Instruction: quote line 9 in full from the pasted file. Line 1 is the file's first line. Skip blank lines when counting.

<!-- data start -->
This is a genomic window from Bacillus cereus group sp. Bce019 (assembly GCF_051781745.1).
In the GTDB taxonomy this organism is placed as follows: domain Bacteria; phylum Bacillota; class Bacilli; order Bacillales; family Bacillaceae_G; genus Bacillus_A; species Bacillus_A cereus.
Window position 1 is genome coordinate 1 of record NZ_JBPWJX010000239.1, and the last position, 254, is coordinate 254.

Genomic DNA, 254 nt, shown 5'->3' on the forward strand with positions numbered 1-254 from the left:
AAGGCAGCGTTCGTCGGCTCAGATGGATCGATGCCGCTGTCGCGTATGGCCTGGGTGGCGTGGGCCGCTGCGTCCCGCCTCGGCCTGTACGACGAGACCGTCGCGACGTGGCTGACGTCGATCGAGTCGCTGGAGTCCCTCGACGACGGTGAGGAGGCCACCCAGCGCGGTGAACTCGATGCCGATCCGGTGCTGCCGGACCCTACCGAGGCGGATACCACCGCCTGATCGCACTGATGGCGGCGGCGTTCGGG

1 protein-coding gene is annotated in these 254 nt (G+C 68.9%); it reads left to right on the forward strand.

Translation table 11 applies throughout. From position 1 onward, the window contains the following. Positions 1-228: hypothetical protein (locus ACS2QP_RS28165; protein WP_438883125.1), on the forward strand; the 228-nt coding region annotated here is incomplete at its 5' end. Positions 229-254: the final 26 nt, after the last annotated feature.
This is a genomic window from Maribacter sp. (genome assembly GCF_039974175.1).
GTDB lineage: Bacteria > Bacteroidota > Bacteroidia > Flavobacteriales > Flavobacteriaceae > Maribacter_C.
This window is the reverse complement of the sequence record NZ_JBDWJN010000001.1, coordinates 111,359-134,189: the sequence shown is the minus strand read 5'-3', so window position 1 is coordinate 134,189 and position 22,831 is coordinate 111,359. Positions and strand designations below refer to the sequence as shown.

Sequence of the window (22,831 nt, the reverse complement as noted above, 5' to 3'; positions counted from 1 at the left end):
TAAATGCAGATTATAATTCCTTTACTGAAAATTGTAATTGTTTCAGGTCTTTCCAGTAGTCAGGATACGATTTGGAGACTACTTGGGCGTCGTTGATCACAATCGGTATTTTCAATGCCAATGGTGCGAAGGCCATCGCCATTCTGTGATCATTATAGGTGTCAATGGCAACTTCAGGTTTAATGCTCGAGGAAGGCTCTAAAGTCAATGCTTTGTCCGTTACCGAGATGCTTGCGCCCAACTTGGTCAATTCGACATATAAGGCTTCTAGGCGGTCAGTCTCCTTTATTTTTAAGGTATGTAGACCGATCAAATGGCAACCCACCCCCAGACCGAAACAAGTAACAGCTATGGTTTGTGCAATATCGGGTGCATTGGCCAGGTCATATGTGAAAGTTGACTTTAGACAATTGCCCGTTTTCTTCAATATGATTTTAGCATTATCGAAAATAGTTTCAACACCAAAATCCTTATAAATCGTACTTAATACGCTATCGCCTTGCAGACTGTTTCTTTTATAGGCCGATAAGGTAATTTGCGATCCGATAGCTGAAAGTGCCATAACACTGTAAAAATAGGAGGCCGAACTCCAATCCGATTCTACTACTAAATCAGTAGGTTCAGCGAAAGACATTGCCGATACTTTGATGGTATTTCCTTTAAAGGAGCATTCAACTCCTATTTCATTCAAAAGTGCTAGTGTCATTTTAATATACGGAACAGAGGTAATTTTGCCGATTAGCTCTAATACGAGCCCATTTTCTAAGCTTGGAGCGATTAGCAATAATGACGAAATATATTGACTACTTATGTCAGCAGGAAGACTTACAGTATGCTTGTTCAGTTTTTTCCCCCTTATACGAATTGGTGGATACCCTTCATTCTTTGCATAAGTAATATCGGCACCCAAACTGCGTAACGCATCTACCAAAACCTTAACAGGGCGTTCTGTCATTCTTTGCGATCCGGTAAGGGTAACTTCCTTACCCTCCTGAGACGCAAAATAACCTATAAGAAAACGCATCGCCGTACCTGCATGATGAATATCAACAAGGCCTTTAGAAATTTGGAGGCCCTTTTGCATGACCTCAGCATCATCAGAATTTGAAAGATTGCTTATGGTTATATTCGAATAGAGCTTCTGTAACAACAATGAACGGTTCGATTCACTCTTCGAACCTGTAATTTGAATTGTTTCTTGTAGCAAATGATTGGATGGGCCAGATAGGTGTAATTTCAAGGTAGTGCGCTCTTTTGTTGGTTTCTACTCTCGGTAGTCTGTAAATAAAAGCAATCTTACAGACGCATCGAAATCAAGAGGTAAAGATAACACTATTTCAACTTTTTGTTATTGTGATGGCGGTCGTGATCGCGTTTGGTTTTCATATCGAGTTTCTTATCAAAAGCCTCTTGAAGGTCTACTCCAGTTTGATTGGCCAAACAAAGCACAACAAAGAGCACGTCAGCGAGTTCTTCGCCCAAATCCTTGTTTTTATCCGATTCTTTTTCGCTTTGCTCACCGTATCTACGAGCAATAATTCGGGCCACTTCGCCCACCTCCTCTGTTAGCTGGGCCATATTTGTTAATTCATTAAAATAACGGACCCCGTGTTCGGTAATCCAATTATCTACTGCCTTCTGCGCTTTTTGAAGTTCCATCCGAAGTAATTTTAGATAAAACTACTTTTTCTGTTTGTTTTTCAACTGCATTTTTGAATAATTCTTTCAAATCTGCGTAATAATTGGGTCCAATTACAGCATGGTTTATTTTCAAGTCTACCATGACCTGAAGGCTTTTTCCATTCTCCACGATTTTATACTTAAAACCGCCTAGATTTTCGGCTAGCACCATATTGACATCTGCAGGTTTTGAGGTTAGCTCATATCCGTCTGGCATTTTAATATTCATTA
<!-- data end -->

GTDB lineage: Bacteria > Bacteroidota > Bacteroidia > Flavobacteriales > Flavobacteriaceae > Maribacter_C.